Conformational change

Change in the shape of a macromolecule, often induced by environmental factors / From Wikipedia, the free encyclopedia

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In biochemistry, a conformational change is a change in the shape of a macromolecule, often induced by environmental factors.

Conformational changes can elicit the motion of a protein complex. Kinesin walking on a microtubule is a molecular biological machine using protein domain dynamics on nanoscales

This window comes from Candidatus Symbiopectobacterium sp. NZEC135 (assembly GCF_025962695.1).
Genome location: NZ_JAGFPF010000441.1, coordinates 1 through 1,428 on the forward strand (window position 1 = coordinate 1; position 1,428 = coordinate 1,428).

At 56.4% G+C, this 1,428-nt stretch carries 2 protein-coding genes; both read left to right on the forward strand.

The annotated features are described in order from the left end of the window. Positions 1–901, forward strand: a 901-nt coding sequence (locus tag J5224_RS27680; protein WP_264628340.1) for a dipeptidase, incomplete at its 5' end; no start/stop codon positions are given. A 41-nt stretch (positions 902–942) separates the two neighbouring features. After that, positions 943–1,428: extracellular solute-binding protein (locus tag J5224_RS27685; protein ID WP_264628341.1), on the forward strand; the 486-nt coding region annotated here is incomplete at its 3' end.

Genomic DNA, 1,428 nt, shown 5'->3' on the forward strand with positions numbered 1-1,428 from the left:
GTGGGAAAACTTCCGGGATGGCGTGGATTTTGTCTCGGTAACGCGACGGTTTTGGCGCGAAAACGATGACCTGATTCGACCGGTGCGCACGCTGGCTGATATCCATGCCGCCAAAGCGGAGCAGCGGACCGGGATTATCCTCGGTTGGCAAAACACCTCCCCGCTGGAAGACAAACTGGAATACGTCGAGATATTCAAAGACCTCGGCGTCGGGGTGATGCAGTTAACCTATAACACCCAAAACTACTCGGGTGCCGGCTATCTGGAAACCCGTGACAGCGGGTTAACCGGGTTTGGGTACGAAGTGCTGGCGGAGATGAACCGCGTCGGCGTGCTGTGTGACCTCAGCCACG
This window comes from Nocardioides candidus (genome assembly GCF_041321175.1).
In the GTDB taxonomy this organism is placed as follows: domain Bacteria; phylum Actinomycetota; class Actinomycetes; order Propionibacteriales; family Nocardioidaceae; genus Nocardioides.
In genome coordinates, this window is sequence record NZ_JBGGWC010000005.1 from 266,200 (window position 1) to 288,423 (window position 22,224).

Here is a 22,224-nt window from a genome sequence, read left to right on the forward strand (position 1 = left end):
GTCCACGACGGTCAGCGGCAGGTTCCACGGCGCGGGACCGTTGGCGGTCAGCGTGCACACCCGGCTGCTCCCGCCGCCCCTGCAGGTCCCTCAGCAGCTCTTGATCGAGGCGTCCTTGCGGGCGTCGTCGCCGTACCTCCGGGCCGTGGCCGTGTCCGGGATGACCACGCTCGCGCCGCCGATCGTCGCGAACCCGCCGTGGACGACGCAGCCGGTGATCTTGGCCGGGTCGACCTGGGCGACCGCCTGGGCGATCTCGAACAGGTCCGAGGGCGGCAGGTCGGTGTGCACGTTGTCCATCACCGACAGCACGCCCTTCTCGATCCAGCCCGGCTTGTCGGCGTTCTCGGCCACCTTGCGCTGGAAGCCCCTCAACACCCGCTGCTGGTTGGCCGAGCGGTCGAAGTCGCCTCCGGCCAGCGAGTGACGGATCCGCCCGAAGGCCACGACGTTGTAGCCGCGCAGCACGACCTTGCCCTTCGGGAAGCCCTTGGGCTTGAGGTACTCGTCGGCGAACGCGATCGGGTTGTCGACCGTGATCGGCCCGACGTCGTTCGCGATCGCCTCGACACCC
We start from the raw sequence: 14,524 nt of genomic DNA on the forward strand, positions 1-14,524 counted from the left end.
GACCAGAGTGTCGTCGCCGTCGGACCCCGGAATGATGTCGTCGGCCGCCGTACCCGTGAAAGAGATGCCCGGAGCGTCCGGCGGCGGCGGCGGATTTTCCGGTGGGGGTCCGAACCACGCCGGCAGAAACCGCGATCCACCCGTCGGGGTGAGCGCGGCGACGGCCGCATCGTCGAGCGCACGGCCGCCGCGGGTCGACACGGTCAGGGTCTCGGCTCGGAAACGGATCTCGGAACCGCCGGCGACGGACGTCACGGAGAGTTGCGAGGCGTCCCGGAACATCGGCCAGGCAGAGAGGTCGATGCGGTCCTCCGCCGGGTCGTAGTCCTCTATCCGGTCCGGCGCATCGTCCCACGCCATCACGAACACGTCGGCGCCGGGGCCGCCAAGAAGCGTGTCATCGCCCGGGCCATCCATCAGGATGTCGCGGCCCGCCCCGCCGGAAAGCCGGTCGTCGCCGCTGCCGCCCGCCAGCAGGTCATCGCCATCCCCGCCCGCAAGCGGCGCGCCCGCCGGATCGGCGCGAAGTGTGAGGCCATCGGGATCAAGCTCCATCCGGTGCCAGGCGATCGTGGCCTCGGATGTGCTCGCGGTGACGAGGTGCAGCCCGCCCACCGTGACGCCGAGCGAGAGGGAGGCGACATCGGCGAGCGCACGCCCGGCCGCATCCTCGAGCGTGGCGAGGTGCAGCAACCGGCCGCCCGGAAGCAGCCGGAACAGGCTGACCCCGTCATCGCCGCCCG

A macromolecule is usually flexible and dynamic. Its shape can change in response to changes in its environment or other factors; each possible shape is called a conformation, and a transition between them is called a conformational change. Factors that may induce such changes include temperature, pH, voltage, light in chromophores, concentration of ions, phosphorylation, or the binding of a ligand. Transitions between these states occur on a variety of length scales (tenths of Å to nm) and time scales (ns to s), and have been linked to functionally relevant phenomena such as allosteric signaling[1] and enzyme catalysis.[2]